In oriental medicine, treatment using acupuncture needles has been commonly practiced for thousands of years in the fields of treating musculoskeletal disorders, pain relief, and addiction relief. Recently, it has emerged as a promising treatment for brain diseases, gastrointestinal disorders, nausea, and vomiting, and studies are under way to use acupuncture to treat severe diseases. A research team lead by Professor Su-Il In, through joint research with Dr. Eunjoo Kim of Companion Diagnostics & Medical Technology Research Group at DGIST and Professor Bong-Hyo Lee’s research team from the College of Oriental Medicine at Daegu Haany University, has published a study showing that the molecular biologic indicators related to anticancer effects are changed only by the treatment of acupuncture. The research was published in the online edition of Scientific Reports, the sister journal of the globally renowned academic journal Nature. Professor Su-Il In said, “This research, which combines nanotechnology and oriental medicine technology, is a scientific study that shows the possibility of using acupuncture as a method to treat severe diseases such as cancer.”

For decades researchers have known that dietary issues can often be a factor in the incidence of cancer. In a paper published in the journal Nature Communications, researchers from VIB, a life sciences research institute, and Vrije University in Brussels found that a compound in sugar stimulates aggressive cancer cells and helps them to grow faster. Led by Johan Thevelein, a microbiologist with VIB, this research builds on what scientists already knew about the Warburg effect, where cancer cells rapidly break down sugar for energy and to fuel for further growth. While the research identifies a link between sugar and the aggressiveness of cancer cells, it doesn’t mean that eliminating sugar from one’s diet will eliminate the likelihood of getting cancer. “We have no evidence of this effect happens in healthy people,” Thevelein says, but “Reducing sugar intake during cancer treatment might help the system to overcome the cancer and it might facilitate the action of chemotherapy because it’s difficult to kill the cancer cells if they’re always activated [by sugar],” he says. “Providing sugar to cancer cells carries a greater risk of stimulating their aggressiveness.”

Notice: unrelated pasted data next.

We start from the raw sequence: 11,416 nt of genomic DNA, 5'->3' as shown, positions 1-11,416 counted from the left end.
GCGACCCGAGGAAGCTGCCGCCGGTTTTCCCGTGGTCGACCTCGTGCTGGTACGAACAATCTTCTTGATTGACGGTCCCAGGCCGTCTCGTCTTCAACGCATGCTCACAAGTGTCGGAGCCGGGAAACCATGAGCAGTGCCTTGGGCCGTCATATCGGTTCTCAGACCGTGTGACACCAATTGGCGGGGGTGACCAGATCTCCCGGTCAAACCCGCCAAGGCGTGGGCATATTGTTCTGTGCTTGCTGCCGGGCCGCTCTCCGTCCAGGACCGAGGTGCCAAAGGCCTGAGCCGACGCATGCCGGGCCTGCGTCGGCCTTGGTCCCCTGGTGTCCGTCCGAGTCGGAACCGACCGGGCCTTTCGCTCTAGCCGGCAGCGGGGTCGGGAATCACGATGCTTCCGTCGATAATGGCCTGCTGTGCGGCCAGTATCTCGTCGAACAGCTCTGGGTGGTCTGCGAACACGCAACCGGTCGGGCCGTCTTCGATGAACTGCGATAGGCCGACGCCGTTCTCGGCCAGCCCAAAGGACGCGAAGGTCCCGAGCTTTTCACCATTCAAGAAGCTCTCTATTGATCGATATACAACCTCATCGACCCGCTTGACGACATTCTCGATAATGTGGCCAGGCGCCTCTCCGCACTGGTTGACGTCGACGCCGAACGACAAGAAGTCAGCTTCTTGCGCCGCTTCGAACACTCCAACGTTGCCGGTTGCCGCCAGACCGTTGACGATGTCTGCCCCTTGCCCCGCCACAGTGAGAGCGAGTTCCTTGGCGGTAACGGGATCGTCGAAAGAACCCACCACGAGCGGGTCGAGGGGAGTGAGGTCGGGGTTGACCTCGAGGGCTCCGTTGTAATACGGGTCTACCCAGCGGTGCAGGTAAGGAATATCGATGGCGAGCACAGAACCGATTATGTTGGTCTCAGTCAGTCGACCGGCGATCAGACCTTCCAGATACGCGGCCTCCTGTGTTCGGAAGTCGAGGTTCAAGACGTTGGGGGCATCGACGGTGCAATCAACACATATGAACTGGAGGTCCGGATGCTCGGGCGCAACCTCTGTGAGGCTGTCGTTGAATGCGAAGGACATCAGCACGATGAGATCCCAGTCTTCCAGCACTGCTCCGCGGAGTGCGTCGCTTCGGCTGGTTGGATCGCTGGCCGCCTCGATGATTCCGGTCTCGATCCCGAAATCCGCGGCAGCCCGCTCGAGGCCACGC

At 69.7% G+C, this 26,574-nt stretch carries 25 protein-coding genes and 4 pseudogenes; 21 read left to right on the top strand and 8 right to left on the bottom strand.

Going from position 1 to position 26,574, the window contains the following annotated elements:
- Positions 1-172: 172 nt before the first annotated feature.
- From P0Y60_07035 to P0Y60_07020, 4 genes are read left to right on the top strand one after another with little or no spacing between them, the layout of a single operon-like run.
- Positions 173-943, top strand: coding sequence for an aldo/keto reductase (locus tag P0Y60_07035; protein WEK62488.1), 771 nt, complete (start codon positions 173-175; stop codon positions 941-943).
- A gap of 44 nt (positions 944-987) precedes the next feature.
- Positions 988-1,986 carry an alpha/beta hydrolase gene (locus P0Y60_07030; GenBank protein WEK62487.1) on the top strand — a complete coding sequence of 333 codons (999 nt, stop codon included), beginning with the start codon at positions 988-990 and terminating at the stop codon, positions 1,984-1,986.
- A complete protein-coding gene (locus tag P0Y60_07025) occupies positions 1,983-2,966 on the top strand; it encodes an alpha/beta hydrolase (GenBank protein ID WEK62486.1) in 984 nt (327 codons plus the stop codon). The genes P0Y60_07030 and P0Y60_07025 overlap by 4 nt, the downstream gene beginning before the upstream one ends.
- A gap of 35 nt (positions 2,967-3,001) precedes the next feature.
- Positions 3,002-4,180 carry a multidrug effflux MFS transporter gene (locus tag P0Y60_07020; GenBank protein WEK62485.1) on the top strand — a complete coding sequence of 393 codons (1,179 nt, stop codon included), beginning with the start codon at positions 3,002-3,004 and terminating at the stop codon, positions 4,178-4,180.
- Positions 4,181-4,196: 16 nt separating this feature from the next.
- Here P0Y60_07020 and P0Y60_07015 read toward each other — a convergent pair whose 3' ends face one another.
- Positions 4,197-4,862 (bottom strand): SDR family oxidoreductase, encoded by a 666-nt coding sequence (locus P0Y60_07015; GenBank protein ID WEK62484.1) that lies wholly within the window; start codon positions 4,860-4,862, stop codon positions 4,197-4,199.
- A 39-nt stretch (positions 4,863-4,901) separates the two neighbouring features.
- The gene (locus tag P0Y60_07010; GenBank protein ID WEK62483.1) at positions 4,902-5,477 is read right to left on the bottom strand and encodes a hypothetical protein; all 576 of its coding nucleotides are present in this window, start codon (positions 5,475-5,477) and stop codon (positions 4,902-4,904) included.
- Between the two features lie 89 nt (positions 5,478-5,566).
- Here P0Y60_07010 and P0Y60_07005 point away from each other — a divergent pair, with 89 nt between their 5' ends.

In Queensland, Australia scientist Georgia Chenevix-Trench has uncovered an additional 72 genetic markers that can indicate an increased likelihood that a patient may be more susceptible to getting cancer in their lifetime.  The discovery may lead to the development of a more definitive predictive test for breast cancer in women.

While most of us hope for quick and all-encompassing cure for cancer, the complexity and the infinite variety of cancer types indicate that a single solution is more than unlikely. The ultimate solutions will come from a combination a multitude of treatments and advances in early prediction and detection.

Gettysburg Cancer Center is actively involved with a consortium of doctors offering clinical trials for patients seeking alternative solutions and therapies.  For more information on the current clinical trials available, visit http://gettysburgcancercenter.com/patients/clinical-trials/.

Gene Therapy. A New Frontier in Medical Innovation

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Cancer is a disease that is experienced by young and old and by every economic and social segment of the world populace. At some point in everyone’s life, cancer will affect us individually, a member of our family or one or many of our friends and acquaintances. The American Cancer Society projects there will be 1,688,780 new cancer patients and 600,920 deaths due to cancer in 2017, for a disease that does not discriminate by race or national origin.